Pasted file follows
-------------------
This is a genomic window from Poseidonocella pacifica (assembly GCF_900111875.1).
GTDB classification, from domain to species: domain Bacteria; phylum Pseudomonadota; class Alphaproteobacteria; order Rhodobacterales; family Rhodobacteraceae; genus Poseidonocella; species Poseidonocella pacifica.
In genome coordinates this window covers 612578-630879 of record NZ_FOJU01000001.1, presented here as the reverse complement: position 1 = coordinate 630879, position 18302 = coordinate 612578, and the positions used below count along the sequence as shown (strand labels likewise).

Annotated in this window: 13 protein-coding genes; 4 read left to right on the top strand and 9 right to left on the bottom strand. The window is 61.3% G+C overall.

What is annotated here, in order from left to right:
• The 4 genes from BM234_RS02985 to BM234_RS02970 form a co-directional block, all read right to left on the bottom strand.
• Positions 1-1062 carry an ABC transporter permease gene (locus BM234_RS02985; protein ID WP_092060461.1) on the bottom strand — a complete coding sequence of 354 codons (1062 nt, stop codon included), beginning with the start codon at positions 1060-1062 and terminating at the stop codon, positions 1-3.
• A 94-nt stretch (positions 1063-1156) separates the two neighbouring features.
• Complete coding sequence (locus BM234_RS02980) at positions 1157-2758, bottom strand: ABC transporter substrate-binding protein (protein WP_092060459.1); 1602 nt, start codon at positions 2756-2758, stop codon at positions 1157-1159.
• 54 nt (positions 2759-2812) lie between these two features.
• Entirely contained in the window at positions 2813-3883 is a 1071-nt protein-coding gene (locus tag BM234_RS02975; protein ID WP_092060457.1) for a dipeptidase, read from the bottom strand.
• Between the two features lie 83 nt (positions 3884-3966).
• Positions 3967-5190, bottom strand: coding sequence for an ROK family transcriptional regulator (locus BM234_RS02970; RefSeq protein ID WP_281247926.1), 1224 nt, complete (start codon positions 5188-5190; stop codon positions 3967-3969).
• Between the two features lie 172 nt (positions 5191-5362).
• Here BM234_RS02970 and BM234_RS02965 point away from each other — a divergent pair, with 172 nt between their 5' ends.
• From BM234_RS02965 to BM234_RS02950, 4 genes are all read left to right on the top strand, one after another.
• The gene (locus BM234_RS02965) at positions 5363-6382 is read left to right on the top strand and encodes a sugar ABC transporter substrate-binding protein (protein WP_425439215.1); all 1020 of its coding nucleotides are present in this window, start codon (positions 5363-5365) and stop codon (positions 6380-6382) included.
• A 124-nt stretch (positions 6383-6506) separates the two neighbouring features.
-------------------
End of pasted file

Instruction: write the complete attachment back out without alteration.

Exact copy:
This is a genomic window from Poseidonocella pacifica (assembly GCF_900111875.1).
GTDB classification, from domain to species: domain Bacteria; phylum Pseudomonadota; class Alphaproteobacteria; order Rhodobacterales; family Rhodobacteraceae; genus Poseidonocella; species Poseidonocella pacifica.
In genome coordinates this window covers 612578-630879 of record NZ_FOJU01000001.1, presented here as the reverse complement: position 1 = coordinate 630879, position 18302 = coordinate 612578, and the positions used below count along the sequence as shown (strand labels likewise).

Annotated in this window: 13 protein-coding genes; 4 read left to right on the top strand and 9 right to left on the bottom strand. The window is 61.3% G+C overall.

What is annotated here, in order from left to right:
• The 4 genes from BM234_RS02985 to BM234_RS02970 form a co-directional block, all read right to left on the bottom strand.
• Positions 1-1062 carry an ABC transporter permease gene (locus BM234_RS02985; protein ID WP_092060461.1) on the bottom strand — a complete coding sequence of 354 codons (1062 nt, stop codon included), beginning with the start codon at positions 1060-1062 and terminating at the stop codon, positions 1-3.
• A 94-nt stretch (positions 1063-1156) separates the two neighbouring features.
• Complete coding sequence (locus BM234_RS02980) at positions 1157-2758, bottom strand: ABC transporter substrate-binding protein (protein WP_092060459.1); 1602 nt, start codon at positions 2756-2758, stop codon at positions 1157-1159.
• 54 nt (positions 2759-2812) lie between these two features.
• Entirely contained in the window at positions 2813-3883 is a 1071-nt protein-coding gene (locus tag BM234_RS02975; protein ID WP_092060457.1) for a dipeptidase, read from the bottom strand.
• Between the two features lie 83 nt (positions 3884-3966).
• Positions 3967-5190, bottom strand: coding sequence for an ROK family transcriptional regulator (locus BM234_RS02970; RefSeq protein ID WP_281247926.1), 1224 nt, complete (start codon positions 5188-5190; stop codon positions 3967-3969).
• Between the two features lie 172 nt (positions 5191-5362).
• Here BM234_RS02970 and BM234_RS02965 point away from each other — a divergent pair, with 172 nt between their 5' ends.
• From BM234_RS02965 to BM234_RS02950, 4 genes are all read left to right on the top strand, one after another.
• The gene (locus BM234_RS02965) at positions 5363-6382 is read left to right on the top strand and encodes a sugar ABC transporter substrate-binding protein (protein WP_425439215.1); all 1020 of its coding nucleotides are present in this window, start codon (positions 5363-5365) and stop codon (positions 6380-6382) included.
• A 124-nt stretch (positions 6383-6506) separates the two neighbouring features.